The lawsuit comes on the heels of a recent attempt to revamp the way IL funds schools and the willingness by state Senate leaders to include a new funding formula in a bill package to end the state's almost 20-month budget impasse. "If the state simply provided [the district] with the same level of funding per student that the state provides to the rest of Illinois, [Chicago] would receive almost $500 million in additional state funding for Fiscal Year 2017". The shortfall, totaling $4.6 billion, is to be filled through negotiations on a "grand bargain".
The Senate has been working on a plan that increases revenue and addresses some Rauner priorities.
Recalling the length of the stalemate, rife with accusations on both sides, Rauner said: "This isn't about pointing fingers or assigning blame".
Governor Bruce Rauner has consistently praised the Senate leadership in its bi-partisan approach to create a spending plan called the Grand Bargain.
"Now, those parameters aren't controversial - they're right in line with what Democrats and Republicans have said they agree with".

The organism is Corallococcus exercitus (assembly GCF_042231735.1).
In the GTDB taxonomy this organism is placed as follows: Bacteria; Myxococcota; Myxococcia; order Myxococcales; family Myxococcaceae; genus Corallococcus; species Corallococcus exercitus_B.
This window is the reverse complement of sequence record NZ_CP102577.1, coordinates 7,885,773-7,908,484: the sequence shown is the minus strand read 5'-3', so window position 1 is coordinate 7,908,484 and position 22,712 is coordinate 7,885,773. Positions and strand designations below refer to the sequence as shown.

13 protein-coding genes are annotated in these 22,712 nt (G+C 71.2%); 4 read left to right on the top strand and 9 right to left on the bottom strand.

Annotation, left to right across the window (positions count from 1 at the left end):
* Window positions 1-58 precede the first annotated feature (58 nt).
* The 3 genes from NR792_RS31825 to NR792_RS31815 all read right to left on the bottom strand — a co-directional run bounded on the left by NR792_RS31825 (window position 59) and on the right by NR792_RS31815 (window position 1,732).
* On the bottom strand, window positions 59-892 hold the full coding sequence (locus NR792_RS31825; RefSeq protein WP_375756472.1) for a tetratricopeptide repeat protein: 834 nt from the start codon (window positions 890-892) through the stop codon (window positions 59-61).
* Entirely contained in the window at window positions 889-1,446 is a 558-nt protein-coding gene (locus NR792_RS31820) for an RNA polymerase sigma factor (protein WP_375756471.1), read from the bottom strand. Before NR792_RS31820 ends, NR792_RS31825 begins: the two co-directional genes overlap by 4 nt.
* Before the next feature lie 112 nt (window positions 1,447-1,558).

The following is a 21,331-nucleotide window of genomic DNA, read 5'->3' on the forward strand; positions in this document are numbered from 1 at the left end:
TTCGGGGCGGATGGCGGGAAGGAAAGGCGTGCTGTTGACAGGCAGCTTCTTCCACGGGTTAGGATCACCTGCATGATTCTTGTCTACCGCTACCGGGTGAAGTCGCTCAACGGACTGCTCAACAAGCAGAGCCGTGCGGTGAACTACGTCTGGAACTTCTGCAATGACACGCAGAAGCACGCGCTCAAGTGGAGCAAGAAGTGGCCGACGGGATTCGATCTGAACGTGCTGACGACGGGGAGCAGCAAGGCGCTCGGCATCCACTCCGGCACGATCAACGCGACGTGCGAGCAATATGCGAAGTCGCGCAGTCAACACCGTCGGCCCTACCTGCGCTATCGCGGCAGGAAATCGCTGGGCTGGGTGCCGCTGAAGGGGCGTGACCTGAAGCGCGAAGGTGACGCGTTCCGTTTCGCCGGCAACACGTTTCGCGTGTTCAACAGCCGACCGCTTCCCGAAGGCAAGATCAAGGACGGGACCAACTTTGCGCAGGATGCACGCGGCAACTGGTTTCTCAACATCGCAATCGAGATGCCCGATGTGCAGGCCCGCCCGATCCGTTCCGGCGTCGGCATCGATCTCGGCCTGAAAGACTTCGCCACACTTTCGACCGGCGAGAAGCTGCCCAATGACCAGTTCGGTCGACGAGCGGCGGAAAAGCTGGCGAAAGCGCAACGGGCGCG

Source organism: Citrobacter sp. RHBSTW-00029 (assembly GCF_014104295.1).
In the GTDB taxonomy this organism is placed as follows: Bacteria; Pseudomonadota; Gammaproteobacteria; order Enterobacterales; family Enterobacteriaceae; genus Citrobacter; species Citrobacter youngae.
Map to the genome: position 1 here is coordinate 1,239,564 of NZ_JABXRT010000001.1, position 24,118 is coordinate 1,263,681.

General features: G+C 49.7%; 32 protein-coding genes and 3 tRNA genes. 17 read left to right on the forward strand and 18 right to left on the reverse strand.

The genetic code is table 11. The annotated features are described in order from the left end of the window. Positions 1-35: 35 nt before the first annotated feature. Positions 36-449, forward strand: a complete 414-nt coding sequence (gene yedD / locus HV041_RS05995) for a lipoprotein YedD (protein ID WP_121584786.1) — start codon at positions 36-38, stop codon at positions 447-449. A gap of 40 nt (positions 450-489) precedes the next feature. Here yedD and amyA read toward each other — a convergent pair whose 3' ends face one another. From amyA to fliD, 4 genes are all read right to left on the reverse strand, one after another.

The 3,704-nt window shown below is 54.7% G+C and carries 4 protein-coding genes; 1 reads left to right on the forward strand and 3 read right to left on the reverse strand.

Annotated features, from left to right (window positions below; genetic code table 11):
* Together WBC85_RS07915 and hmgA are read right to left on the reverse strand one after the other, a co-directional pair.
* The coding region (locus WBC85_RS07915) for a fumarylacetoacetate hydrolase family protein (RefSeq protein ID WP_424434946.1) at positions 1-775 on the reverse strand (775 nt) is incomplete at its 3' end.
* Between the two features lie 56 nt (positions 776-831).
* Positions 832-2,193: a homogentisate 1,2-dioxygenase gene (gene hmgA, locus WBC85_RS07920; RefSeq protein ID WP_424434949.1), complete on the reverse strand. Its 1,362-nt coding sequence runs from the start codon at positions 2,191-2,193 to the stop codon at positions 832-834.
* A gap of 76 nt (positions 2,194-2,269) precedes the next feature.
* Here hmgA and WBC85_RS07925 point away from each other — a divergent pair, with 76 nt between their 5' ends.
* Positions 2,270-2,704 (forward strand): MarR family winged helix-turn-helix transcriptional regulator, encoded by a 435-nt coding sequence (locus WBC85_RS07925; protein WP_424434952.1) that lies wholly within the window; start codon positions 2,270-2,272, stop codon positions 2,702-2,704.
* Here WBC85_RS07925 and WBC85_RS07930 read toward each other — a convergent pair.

Other than expressing gratitude toward the senators' progress during his State of the State address, as reported January 25 by The Chronicle, Rauner has remained silent on his opinion on the budget package's details. "Now it's time for the governor to meet the people of our district halfway, and get serious about a budget that provides for the needs of middle-class and struggling families, the elderly and our children". He also was open to broadening Illinois' sales tax base but rejected taxing food and medicine.
"We can not raise taxes on people's groceries and medicine - just as we can not tax people's retirement incomes", he said. "That is a huge issue for them", Rep. Halpin said.
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While the settlement resolved a major source of legal uncertainty for the bank, it put a dent in its capital buffers. In the fourth quarter, the bank paid out $2 billion to settle U.S. claims it mis-sold mortgage bonds.
Meanwhile, Radogno spent part of her morning - before the budget address - in an unusual, closed-door meeting with members of the Democratic majority in the Senate.
"Spending reductions in the budget need to be real - not smoke and mirrors".
He said he's gone back 30 years and can't find a truly balanced budget.
Additionally, Rauner proposed increasing the state's student financial aid MAP grant payments by 10 percent and increasing funding for the Illinois Department of Transportation by $200 million.
The governor's correct starting position on any budget should commit IL to living within the state's $32.7 billion in expected revenues.
Without a budget in place, social service agencies, higher education and other programs have suffered.
But while the governor spoke against relying exclusively on tax hikes to balance the budget, demanded a permanent property tax freeze, and supported a strict spending cap, his proposal still falls short of providing the spending reforms necessary to avoid a tax hike altogether.